Companies want to be paid for their commercialization, though. Dual-licensing — with GPL and conventional licensing available for the same software — is becoming more common. jBoss, for instance, is starting to supplement its “free software, paid support” model with some components only available to paying customers. We’ll see an increasing number of open source companies charging for important add-on or management software, which historically would have been fully open sourced.
Corporate folks (like me) may apply eco-friendly labels to themselves and the commercialization process: shepherds, park rangers, managers, protectors of the pioneer spirit. Experienced open source “Earth First-ers” may instead think of strip mining, clear cutting, or mass capture of wild Mustang herds. Regardless of the name, this stuff coming to an open source project near you.
The scarce natural resource for all of this, though, is the open community of volunteer developers who make bring these projects to life. Without enthusiastic unpaid software engineers reviewing and contributing code, open source efforts look just like traditional commercial software development. Christmas tree farms.
What happens next?
With the big push to commercialize open source and tame some of this wilderness, here’s what I think will happen next:
- Fewer volunteers. Companies are recruiting the best open source engineers as formal employees, just as many more open source projects are sprouting. The pool of informal, unpaid, community-minded developers will shrink. In its place, we’re seeing paid developers at large companies (IBM and HP) who are assigned to work on strategic open source efforts as an alternative to in-house application development. This signals a rapid Darwinian shift where technical resources depend increasingly on corporate product roadmaps and business development.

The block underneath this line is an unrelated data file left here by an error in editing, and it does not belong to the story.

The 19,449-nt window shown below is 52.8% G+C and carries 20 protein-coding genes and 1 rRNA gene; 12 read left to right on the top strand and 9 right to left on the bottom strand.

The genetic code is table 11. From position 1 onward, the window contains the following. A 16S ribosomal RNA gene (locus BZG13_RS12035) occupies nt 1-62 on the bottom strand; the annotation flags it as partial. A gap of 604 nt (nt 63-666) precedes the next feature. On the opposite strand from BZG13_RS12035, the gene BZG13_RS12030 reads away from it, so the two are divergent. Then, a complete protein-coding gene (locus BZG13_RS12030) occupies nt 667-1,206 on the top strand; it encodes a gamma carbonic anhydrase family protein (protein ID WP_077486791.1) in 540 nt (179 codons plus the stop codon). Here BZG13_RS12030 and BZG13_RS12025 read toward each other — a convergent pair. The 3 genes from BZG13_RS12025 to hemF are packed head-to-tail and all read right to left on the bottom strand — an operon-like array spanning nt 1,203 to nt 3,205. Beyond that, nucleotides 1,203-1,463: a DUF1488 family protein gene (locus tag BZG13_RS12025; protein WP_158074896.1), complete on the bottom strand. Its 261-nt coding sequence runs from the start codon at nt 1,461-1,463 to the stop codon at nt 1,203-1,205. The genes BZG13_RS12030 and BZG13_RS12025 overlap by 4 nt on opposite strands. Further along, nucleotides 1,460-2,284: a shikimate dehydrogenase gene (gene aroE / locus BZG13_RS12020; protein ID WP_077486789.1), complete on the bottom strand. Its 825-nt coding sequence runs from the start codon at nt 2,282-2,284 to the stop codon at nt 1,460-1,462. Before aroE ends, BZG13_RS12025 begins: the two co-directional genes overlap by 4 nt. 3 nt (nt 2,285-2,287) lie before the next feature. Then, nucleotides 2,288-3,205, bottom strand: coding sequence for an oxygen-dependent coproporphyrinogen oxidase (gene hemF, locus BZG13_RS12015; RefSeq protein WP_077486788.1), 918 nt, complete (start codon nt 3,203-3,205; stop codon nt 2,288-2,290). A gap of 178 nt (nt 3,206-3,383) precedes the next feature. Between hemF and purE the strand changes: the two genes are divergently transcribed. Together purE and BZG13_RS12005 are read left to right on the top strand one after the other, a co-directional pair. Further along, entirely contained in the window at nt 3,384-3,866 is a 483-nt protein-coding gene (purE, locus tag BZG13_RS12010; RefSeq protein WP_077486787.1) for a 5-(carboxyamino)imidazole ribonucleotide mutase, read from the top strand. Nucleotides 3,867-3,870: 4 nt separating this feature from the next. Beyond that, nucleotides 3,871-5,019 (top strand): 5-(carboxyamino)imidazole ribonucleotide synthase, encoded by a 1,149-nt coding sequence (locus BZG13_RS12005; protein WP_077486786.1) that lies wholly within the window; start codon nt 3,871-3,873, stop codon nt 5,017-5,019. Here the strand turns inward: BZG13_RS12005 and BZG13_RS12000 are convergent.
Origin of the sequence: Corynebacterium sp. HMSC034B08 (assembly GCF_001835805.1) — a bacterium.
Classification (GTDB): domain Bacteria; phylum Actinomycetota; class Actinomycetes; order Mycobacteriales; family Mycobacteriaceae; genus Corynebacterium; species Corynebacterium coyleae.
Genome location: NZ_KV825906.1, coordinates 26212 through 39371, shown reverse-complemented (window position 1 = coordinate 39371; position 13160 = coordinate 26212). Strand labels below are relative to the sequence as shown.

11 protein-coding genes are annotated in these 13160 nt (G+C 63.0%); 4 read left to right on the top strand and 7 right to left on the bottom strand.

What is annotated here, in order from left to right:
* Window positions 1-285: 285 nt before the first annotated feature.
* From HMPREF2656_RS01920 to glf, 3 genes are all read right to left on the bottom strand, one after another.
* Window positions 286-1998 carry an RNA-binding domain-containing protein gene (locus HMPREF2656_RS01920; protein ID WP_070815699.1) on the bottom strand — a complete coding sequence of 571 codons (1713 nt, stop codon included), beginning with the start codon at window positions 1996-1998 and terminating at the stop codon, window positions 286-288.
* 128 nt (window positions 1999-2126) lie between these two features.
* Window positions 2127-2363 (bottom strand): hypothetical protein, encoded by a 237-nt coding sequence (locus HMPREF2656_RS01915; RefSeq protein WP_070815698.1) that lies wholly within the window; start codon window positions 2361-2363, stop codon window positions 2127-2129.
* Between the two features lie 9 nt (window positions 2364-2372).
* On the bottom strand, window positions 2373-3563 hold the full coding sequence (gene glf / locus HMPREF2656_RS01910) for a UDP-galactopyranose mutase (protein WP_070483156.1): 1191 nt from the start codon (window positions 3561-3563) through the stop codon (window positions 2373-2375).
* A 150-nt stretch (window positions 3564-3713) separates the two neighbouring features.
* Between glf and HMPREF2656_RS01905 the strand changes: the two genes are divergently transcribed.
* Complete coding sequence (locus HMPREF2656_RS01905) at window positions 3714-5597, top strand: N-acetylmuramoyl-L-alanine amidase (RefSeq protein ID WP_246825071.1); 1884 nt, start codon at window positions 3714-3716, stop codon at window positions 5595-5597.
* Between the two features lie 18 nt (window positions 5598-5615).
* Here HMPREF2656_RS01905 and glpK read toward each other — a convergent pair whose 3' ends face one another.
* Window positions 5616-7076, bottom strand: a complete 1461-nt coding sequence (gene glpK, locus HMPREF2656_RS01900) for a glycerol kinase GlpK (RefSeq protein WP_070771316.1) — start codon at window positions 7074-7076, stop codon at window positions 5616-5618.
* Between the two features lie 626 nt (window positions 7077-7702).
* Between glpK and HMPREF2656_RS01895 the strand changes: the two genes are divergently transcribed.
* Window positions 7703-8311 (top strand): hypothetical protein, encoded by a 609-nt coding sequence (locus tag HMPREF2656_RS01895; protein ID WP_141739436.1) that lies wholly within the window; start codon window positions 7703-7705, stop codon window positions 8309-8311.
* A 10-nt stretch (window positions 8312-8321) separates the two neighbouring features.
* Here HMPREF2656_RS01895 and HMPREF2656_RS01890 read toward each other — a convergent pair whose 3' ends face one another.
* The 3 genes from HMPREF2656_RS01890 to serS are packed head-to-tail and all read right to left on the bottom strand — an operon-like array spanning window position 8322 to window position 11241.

- Over-marketing to the community of developers. The not-so-secret ingredient for open source is an ecosystem of volunteer developers. Marketers will be asked to deliver and measure outreach to the open source community. Watch for overly aggressive promotions and inducements that eventually resemble soft drink advertising.
- “Instant” ecosystems. As many of the strongest open source projects are co-opted by for-profit ventures, companies will try to create new communities from scratch. They may donate existing product lines to newly-formed non-profit organizations or for strategic reasons (unseating market leaders, shifting licensing models). This will look strikingly similar to earlier private ecosystems: commercial software companies evangelizing their proprietary architectures to outside developers in order to build market momentum and lock in support for strategic initiatives.
Together, these will make growing new open source projects more challenging. Supply of a key natural resource (volunteer developers) may not meet demand.
The open source movement is robust, but commercial encroachment is inevitable. Let’s expect the industry to “pave paradise, put up a parking lot.”